Back in September, we told you about Valery Spiridonov, a 31-year-old man who runs an educational software company from his home in Vladimir, Russia. He is afflicted with Werdnig-Hoffmann disease, which is causing his muscles to deteriorate, destroying his motor neurons, and leaving him unable to move his body. More notably, he has volunteered to become the first recipient of a head transplant.
To be honest, medical history suggests that this procedure won’t likely have a happy ending, but Italian neurosurgeon Dr. Sergio Canavero and Spiridonov are both optimistic enough about it to give the operation a shot. It’s been suggested that medicine will advance more in the next 10 years than it has in the previous 100, so who knows? Regardless, Canavero has a fascinating plan to help deal with some of the transplant’s side-affects, and his method includes virtual reality.This kind of surgery is uncharted water (unless you count science fiction), so Canavero will do all he can post-operation to help his patient adjust to looking down and seeing a body that wasn’t originally his own. Assisting in that process is the Chicago-based tech firm Inventum Bioengineering Technologies.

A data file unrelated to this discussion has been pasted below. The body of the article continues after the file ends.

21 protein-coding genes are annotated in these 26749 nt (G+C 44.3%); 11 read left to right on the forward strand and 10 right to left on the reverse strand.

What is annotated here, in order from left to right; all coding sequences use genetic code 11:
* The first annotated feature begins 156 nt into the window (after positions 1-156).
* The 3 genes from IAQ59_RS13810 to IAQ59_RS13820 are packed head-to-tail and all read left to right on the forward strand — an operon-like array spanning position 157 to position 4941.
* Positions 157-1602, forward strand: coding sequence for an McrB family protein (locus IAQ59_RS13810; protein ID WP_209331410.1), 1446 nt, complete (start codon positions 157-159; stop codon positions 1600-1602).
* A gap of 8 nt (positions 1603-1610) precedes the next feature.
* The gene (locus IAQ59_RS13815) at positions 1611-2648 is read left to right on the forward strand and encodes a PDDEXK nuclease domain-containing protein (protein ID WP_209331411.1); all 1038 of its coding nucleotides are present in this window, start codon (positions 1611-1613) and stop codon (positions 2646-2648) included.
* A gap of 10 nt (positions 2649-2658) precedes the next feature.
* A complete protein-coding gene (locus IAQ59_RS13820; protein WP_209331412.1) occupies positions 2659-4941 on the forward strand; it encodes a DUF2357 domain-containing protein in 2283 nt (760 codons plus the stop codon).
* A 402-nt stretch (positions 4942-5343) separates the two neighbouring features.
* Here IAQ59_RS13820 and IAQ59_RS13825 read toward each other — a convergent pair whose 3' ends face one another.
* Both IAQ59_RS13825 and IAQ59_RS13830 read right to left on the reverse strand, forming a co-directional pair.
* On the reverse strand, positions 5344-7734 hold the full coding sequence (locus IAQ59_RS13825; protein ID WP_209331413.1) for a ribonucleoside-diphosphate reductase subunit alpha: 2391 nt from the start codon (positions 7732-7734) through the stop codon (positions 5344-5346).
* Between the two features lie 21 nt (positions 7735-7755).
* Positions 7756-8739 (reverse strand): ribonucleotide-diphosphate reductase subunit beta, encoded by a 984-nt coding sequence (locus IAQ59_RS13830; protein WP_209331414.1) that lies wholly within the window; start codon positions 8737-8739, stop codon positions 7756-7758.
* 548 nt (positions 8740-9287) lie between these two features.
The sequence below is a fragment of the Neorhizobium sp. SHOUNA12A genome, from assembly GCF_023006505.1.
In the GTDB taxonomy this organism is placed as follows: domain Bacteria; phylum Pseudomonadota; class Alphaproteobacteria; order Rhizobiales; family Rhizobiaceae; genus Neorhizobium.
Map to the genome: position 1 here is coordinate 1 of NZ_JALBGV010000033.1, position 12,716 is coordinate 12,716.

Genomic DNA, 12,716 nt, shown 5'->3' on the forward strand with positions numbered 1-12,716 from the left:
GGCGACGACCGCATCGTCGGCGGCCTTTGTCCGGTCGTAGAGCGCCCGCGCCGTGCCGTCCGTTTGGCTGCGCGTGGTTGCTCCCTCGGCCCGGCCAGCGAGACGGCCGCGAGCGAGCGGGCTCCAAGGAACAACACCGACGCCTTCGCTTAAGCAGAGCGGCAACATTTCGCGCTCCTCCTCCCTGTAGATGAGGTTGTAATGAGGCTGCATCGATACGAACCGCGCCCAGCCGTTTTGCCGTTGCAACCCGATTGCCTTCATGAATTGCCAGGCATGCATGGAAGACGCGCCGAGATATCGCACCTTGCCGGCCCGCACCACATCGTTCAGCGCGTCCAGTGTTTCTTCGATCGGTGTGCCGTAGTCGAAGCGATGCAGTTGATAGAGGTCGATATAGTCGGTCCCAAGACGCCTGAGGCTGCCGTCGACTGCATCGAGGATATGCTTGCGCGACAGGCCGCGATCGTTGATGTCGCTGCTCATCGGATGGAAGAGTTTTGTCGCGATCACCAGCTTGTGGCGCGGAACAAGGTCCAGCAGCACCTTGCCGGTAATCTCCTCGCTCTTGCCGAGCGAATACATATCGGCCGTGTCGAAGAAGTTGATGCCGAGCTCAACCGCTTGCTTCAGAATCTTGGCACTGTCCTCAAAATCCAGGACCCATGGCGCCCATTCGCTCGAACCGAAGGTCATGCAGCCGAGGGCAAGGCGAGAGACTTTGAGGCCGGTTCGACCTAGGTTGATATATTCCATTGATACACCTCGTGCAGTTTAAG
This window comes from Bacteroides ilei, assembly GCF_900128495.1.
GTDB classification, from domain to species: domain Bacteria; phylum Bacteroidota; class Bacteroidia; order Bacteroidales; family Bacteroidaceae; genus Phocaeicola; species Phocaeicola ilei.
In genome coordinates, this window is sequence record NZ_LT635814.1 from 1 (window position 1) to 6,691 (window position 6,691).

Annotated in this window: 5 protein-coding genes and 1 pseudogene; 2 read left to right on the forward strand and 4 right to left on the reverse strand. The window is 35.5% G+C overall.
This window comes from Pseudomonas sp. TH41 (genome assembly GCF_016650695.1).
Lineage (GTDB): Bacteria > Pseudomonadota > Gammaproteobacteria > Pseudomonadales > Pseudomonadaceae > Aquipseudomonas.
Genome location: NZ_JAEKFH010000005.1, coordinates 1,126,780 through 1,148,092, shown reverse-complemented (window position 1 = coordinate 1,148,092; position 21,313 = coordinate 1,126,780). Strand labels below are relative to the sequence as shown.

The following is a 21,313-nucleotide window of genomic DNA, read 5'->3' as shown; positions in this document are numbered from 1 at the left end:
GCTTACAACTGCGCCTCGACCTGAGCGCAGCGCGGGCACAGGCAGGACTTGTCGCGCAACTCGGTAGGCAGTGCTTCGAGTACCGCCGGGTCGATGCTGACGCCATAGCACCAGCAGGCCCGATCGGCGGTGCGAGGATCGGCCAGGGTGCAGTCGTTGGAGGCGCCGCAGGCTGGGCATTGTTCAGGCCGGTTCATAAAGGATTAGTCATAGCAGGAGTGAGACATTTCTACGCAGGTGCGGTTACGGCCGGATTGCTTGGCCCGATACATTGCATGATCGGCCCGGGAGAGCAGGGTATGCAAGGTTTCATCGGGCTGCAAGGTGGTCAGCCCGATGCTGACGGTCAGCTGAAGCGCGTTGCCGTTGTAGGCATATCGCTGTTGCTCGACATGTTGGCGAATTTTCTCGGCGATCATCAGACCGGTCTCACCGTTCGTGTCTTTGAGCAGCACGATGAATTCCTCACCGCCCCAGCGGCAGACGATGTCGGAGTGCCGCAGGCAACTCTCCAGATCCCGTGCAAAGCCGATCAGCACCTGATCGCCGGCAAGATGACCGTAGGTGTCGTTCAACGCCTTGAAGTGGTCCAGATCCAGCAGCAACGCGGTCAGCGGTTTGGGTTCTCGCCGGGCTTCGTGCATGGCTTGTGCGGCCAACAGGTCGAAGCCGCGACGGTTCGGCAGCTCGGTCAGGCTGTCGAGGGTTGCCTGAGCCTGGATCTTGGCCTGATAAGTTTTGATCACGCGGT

“This virtual reality system prepares the patient in the best possible way for a new world that he will be facing with his new body,” Canavero said. “A world in which he will be able to walk again.”
Inventum Bioengineering Technologies has posted some press photos of their set-up, which involves putting the patient in a stand-up harness. It’s not yet clear exactly what will be seen in the VR headset, although we suspect it’ll be slightly more serious business than Conan O’Brien’s recent trip to YouTube’s VR lab.
What do you think of the controversial procedure, or how Canavero is employing VR to help Spiridonov adjust to his post-opp life? Let us know.